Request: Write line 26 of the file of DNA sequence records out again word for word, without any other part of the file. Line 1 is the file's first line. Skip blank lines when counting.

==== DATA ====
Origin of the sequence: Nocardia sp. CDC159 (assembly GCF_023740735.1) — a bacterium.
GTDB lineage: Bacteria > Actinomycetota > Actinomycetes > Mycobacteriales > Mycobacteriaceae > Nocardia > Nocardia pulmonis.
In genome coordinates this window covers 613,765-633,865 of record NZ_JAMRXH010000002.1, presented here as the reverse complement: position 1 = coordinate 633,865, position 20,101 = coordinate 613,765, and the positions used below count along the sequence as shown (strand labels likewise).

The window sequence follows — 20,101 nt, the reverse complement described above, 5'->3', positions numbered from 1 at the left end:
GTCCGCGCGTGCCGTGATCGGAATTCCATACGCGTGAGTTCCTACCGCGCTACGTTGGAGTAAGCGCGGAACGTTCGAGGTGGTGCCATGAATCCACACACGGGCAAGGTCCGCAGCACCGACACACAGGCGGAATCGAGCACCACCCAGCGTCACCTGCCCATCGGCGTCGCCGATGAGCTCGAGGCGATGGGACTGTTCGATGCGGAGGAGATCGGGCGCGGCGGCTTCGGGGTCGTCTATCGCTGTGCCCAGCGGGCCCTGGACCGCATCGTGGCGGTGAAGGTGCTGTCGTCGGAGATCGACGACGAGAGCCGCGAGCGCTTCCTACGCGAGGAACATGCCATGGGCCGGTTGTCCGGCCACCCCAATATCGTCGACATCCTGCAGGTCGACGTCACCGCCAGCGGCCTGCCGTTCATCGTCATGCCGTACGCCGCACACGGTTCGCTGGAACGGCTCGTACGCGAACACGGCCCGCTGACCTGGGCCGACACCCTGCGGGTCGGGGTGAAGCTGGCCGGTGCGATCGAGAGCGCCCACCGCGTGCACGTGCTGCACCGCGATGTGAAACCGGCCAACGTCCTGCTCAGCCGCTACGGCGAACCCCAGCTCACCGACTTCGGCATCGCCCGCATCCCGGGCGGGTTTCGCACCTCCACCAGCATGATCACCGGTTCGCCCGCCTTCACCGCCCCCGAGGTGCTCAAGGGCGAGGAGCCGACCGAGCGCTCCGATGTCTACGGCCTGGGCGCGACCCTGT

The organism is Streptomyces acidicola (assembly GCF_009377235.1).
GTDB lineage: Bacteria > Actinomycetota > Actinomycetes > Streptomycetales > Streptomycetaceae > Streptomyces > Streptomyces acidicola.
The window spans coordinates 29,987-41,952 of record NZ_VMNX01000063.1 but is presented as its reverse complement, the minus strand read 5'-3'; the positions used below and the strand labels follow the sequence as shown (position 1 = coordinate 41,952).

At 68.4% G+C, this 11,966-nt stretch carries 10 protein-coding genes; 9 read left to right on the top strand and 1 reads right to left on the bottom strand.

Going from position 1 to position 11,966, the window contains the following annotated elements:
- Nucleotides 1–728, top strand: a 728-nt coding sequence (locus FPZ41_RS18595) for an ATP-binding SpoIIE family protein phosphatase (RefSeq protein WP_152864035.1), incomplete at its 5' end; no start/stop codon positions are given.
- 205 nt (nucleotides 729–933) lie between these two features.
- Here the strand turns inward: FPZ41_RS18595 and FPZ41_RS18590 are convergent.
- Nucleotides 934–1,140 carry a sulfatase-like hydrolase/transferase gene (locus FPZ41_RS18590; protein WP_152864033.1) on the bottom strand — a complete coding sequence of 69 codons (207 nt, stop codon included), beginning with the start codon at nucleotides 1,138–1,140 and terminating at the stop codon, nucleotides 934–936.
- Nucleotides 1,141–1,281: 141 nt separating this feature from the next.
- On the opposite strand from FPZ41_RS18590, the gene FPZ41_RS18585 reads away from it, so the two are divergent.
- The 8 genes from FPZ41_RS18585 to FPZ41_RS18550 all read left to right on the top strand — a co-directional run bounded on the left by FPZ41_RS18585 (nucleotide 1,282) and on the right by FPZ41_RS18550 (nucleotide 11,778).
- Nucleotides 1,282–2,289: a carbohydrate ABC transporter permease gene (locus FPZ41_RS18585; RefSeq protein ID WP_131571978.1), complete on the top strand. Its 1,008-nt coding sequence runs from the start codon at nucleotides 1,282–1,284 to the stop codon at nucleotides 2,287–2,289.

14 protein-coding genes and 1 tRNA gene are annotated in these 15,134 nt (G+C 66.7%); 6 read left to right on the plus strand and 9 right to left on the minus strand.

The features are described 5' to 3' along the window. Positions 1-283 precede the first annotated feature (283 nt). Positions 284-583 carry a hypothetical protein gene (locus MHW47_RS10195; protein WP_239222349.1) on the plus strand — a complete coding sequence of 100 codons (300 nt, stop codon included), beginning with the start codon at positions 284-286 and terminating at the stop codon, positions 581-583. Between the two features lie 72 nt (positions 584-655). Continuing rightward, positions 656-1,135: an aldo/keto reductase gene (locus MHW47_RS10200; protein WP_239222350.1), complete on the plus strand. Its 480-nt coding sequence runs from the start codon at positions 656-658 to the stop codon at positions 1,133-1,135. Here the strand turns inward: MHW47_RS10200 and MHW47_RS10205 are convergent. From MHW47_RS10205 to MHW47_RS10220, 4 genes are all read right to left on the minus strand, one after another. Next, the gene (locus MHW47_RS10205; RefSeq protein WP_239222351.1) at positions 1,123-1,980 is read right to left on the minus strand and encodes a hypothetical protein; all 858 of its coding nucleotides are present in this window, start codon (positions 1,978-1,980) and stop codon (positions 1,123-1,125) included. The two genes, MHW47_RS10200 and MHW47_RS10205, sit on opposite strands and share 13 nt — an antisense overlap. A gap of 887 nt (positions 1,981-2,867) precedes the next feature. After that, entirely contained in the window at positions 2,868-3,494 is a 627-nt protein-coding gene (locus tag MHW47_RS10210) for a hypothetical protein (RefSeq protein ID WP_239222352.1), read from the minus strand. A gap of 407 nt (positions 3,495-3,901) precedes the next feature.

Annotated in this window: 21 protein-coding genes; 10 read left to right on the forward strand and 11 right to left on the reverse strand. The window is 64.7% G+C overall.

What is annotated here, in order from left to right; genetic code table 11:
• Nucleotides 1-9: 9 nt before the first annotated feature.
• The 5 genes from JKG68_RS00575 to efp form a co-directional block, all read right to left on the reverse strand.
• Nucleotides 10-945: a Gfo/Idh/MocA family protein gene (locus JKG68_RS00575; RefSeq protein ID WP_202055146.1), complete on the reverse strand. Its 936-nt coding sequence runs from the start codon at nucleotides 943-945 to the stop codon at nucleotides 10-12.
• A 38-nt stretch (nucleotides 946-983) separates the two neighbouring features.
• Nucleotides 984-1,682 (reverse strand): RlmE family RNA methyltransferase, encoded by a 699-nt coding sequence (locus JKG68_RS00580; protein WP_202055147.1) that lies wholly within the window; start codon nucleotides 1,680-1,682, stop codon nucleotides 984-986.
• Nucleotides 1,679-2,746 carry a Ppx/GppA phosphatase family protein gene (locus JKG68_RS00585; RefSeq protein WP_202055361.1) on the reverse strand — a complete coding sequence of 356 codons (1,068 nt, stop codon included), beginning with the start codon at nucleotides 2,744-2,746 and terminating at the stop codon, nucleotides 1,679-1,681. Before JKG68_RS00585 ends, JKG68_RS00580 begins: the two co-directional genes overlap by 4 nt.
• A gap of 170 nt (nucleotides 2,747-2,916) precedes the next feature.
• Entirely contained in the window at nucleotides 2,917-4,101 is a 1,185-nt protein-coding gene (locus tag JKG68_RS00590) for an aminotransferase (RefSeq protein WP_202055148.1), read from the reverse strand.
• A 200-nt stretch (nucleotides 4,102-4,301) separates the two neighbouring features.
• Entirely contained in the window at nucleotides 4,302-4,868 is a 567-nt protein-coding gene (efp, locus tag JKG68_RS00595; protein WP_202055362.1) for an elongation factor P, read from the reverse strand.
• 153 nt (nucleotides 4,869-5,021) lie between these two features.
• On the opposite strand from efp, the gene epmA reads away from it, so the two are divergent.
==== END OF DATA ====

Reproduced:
• A 38-nt stretch (nucleotides 946-983) separates the two neighbouring features.